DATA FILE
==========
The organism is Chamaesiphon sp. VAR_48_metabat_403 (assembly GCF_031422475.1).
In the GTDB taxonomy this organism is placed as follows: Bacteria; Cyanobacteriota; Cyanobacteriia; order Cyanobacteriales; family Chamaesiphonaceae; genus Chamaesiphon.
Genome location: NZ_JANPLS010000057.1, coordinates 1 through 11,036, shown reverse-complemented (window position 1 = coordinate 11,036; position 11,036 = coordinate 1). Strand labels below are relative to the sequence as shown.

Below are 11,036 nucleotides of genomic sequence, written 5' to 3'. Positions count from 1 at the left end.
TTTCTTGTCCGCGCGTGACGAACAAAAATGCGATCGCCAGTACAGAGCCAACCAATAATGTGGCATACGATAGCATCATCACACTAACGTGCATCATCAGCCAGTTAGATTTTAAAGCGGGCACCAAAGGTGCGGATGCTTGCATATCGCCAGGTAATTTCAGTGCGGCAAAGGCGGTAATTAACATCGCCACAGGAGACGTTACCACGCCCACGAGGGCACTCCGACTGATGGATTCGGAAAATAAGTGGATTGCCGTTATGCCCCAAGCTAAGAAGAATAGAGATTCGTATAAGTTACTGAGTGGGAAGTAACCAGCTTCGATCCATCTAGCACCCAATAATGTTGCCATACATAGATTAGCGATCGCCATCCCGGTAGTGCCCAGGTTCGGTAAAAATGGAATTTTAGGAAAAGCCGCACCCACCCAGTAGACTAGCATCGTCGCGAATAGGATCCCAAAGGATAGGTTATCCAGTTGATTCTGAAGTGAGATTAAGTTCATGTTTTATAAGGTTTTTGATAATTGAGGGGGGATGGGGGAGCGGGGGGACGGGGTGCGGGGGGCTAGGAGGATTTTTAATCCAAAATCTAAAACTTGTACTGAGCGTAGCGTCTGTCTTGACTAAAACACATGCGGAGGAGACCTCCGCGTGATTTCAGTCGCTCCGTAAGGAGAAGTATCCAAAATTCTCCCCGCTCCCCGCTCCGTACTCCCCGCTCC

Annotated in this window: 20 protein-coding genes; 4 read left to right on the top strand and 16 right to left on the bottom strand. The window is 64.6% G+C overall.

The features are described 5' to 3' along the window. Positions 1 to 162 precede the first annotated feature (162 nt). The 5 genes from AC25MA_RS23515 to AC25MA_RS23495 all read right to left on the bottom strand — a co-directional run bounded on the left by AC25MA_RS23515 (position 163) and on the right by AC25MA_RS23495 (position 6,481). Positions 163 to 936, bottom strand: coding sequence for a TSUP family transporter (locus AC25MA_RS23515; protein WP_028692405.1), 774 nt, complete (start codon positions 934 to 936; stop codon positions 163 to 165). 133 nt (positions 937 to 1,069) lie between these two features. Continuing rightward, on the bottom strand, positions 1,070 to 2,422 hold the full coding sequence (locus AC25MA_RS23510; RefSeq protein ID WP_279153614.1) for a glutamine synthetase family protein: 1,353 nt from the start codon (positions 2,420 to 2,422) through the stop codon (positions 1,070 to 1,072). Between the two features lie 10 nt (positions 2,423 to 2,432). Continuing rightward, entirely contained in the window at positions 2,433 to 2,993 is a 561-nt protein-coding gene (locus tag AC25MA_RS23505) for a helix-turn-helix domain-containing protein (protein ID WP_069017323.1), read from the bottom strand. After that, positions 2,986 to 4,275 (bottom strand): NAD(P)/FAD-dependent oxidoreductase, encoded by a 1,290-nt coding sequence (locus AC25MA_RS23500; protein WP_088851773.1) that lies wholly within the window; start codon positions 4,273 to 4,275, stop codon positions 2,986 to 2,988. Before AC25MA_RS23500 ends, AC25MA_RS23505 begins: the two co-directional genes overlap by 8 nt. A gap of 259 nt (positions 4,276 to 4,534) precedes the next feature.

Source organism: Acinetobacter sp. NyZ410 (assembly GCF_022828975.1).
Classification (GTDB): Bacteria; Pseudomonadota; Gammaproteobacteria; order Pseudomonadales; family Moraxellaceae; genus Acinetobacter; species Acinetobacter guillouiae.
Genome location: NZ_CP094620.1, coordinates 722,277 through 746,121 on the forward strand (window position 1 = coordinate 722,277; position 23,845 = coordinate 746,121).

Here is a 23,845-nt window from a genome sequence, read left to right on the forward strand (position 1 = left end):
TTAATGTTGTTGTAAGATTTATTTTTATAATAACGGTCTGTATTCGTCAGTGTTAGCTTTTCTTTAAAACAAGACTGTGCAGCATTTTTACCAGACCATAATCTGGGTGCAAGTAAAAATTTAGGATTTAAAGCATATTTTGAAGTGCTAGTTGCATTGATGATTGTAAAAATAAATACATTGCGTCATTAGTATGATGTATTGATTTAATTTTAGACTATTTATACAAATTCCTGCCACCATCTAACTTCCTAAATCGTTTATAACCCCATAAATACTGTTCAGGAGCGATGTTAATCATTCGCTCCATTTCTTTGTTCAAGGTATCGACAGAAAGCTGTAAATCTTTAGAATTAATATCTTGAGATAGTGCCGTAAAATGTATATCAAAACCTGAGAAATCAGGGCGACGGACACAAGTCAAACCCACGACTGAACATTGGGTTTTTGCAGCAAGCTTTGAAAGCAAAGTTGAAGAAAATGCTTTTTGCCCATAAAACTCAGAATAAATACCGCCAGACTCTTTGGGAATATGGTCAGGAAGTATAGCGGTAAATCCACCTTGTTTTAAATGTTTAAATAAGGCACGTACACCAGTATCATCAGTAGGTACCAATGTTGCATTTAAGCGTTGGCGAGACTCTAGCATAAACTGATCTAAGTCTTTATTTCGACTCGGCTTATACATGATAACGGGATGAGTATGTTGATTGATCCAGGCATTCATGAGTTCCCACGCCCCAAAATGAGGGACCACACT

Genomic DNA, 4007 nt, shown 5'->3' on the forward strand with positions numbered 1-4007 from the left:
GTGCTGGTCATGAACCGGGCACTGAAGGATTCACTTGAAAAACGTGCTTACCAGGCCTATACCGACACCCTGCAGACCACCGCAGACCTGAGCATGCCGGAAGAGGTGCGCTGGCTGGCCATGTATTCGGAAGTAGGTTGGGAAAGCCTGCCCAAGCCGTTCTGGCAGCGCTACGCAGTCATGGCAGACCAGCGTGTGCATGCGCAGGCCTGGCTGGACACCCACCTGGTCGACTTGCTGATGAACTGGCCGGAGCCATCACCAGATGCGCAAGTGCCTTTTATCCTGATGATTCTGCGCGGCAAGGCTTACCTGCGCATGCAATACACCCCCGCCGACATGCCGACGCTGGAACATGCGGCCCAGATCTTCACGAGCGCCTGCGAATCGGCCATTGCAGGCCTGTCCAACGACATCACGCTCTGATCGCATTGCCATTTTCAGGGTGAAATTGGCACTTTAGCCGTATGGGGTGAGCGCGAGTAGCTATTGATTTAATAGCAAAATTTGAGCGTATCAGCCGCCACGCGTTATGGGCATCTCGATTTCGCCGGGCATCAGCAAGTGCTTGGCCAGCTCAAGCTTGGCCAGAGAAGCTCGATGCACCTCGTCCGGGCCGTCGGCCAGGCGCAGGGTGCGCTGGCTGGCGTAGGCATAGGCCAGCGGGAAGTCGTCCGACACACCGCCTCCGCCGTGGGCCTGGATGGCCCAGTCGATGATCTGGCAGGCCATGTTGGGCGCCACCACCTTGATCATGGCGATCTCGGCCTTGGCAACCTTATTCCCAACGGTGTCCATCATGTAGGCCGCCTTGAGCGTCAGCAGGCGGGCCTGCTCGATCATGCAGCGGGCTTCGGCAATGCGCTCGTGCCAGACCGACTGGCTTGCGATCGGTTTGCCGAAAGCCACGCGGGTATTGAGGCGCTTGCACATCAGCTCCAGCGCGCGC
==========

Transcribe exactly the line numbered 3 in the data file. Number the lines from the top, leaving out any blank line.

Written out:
Genome location: NZ_JANPLS010000057.1, coordinates 1 through 11,036, shown reverse-complemented (window position 1 = coordinate 11,036; position 11,036 = coordinate 1). Strand labels below are relative to the sequence as shown.